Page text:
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I assume you mean engine cooling fans. The primary fan is bolted to the water pump and turns with the engine-always runs. The other fan is for when the engine begins to overheat. the coolant temp. sensor triggers it at high temp. You'll hear it kick in. My 1.8L Suby's have rarely utilized this electric fan. Be careful looking around under the hood. Both fans are right there on the front and ready to hurt you. If your car is overheating and this secondary fan has not come on, then it's not working. But you should look deeper to find out why the overheating is occurring-this fan is for "normal" overheating;long steep climbs etc.
The main cooling fan on this 1999 jeep cherokee, the main fan all depends.
These jeeps come with diffrent fan set ups. Here are a few, the first may be a fan driven off the motor by a fan belt and a another fan which is electric. the primary fan used for cooling is the fan that runs off the engine with a belt. the other electric fan is more the air conditioning system, this fan is used for cooling the condensor mainly. the engine driven fan is for the cooling system.
Another system fan set-up on these jeeps would be the motor driven fan by belt with another electric fan in front off it, the diffrence between the first and this one is that the first fan system is side by side and this one is set-up one in front of the other but the concept is the same, the fan driven by the engine is mainly for the cooling of the engine coolant and the electric fan is for air conditioning cooling.
In both set-ups the electric fans also help the cooling system but are mainly used for the help in cooling when the a/c is turnned on, the a/c condensor builds up heat the same as the radiator does, one fan is unable to cool both the radiator and the condensor, this is why some cars have two fans.
The 4.0L engine is equipped with a reverse rotation (counterclockwise) water pump. The word REVERSE is stamped or imprinted on the cover of the viscous fan drive and on the inner side of t he fan. The letter R is stamped onto the water pump impeller. When replacing water pump, ensure proper pump is installed. Installation of the wrong water pump will cause engine overheating.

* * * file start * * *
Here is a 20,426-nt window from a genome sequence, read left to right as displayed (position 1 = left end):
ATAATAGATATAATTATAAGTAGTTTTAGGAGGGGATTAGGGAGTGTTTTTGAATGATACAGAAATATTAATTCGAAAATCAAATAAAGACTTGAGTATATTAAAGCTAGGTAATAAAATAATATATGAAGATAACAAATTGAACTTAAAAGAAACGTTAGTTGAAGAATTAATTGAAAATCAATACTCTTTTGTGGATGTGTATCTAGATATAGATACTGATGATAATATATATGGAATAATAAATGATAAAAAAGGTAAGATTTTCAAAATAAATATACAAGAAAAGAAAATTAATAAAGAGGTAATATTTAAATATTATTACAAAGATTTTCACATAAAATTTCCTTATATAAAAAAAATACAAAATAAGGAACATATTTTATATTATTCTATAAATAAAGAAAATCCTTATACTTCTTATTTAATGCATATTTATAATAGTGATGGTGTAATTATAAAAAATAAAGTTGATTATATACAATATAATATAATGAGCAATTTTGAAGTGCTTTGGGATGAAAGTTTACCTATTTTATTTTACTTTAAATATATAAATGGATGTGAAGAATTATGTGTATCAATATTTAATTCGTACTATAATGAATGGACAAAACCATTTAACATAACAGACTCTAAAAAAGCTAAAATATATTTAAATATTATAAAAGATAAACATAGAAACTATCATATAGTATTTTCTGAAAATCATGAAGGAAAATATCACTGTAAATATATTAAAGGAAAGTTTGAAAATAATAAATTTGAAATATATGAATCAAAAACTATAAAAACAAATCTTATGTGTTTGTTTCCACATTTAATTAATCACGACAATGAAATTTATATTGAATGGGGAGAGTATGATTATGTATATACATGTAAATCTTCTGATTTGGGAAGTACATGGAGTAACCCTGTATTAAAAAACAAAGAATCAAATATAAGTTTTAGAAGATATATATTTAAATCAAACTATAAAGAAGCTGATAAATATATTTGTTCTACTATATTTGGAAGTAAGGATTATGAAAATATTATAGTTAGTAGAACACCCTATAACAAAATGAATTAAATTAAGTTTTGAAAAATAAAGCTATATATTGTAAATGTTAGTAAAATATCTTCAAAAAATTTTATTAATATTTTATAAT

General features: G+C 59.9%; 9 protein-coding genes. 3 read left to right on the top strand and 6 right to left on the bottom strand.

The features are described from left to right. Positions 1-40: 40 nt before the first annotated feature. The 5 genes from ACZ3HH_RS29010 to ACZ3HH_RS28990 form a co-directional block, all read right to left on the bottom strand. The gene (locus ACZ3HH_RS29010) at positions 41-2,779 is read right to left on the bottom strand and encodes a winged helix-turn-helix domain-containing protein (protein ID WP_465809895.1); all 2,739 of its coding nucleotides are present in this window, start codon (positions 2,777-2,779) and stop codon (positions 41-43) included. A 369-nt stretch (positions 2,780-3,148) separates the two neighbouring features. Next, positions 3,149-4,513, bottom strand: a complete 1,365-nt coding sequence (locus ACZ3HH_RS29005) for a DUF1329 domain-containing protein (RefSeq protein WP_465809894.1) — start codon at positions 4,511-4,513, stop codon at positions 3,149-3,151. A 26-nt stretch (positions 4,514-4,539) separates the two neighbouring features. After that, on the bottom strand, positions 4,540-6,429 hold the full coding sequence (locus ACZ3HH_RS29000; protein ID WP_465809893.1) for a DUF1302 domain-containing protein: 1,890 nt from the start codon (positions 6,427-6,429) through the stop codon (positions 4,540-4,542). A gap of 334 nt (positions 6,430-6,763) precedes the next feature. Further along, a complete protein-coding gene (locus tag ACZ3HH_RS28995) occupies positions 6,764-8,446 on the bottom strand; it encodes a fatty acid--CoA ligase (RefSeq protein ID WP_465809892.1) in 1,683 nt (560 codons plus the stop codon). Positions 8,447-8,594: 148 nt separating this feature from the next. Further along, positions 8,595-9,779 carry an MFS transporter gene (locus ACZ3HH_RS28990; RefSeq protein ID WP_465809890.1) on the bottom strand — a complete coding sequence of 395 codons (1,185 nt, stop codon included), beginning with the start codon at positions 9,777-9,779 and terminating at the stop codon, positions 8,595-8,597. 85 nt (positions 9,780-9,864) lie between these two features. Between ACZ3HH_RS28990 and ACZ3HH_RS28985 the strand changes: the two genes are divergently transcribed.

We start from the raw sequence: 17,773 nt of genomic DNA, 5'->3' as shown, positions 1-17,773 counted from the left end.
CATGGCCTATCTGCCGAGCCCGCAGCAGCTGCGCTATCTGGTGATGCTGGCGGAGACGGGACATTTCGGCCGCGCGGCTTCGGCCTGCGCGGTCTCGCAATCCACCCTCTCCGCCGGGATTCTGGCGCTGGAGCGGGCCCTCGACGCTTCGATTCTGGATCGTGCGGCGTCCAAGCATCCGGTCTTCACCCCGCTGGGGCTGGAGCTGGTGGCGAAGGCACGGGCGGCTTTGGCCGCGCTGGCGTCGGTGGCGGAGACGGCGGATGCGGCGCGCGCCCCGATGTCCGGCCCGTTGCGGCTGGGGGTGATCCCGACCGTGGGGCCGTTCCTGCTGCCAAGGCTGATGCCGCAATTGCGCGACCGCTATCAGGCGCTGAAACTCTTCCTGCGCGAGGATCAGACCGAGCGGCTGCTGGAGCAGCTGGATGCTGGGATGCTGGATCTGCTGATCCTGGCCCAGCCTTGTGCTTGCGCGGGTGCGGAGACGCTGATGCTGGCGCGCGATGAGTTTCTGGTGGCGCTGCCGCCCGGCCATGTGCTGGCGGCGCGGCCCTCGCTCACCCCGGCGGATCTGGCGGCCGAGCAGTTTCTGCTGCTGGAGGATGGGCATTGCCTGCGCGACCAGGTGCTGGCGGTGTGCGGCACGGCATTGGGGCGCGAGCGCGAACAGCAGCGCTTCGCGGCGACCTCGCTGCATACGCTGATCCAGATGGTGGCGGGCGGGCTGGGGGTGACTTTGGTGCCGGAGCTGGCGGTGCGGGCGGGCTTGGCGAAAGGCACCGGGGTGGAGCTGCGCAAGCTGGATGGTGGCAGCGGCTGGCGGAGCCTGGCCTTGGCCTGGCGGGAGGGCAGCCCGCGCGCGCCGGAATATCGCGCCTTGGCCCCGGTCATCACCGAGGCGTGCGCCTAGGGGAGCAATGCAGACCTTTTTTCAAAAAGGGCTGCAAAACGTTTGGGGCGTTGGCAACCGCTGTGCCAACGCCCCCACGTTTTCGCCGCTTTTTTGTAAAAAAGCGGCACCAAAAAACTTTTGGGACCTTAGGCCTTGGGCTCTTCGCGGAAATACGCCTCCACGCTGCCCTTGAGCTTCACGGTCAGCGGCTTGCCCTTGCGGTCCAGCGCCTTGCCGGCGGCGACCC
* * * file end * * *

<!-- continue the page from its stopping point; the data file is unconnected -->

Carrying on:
NOTE:On models with 4.0 L engine, front grill must be removed to access radiator draincock. Draining cooling system can be accomplished by removing drain plug from side of block as well as by loosening radiator draincock. Drain plug is located on lower left side of engine block.
Disconnect negative battery cable. Drain cooling system. Disconnect electric cooling fan connector. Remove electric cooling fan and electric fan shroud assembly (if equipped). Loosen, but do not remove, 4 water pump pulley-to-water pump hub bolts and 4 viscous fan-to-idler pulley nuts. Remove accessory drive belt. Remove 4 viscous fan to idler pulley nuts, and remove fan and shroud together. Remove 4 water pump pulley bolts and remove pulley. Remove power steering pump and bracket. Disconnect heater hoses and lower radiator hose at water pump. Remove 4 water pump retaining bolts. Remove water pump.
Could be both your water pump and thermostat are faulty. Start with the simple and replace the thermostat and also did the engine over heat while you were stopped or in stop and go traffic, if you were then you may have a blown fuse or bad cooling fan relay that needs to be addressed. Check to make sure your Cooling fan is working, you can test this buy turning on your A/C on full and the fan should come one the same time your A/C clutch activates. If the fan does not function, inspect the electrical system to the cooling fans and replace the thermostat to ensure there will not be any issues in the summer time. Thermostat are know to go bad when they are over heated.
Thank you for using FIxya and good luck
I'm not familiar with your exact car but a friend of mine had a similar problem the solution was to replace the electrical relay for the cooling fan. Consult a wiring diagram to see if there is a relay (there should be) and replace it.
The other possibility off the top of my head is a short in the wiring somewhere. Power the fan directly and ensure it works fine. If the fan is OK then the problem is likely in the wiring or wire connectors somewhere. That should help narrow down the problem. Good luck!
I just had my coolant flushed and my radiator cooling fan replaced. The car was slightly overheating and would "gargle" in the coolant bowl after I turned the engine off. It turned out to be the radiator was clogged up on one side.
I went full tilt and replaced the radiator, water pump, thermostat, radiator cap and timing belt. I have 85,000 miles on the car and it was about time to do these things anyway. It is running like a new car now.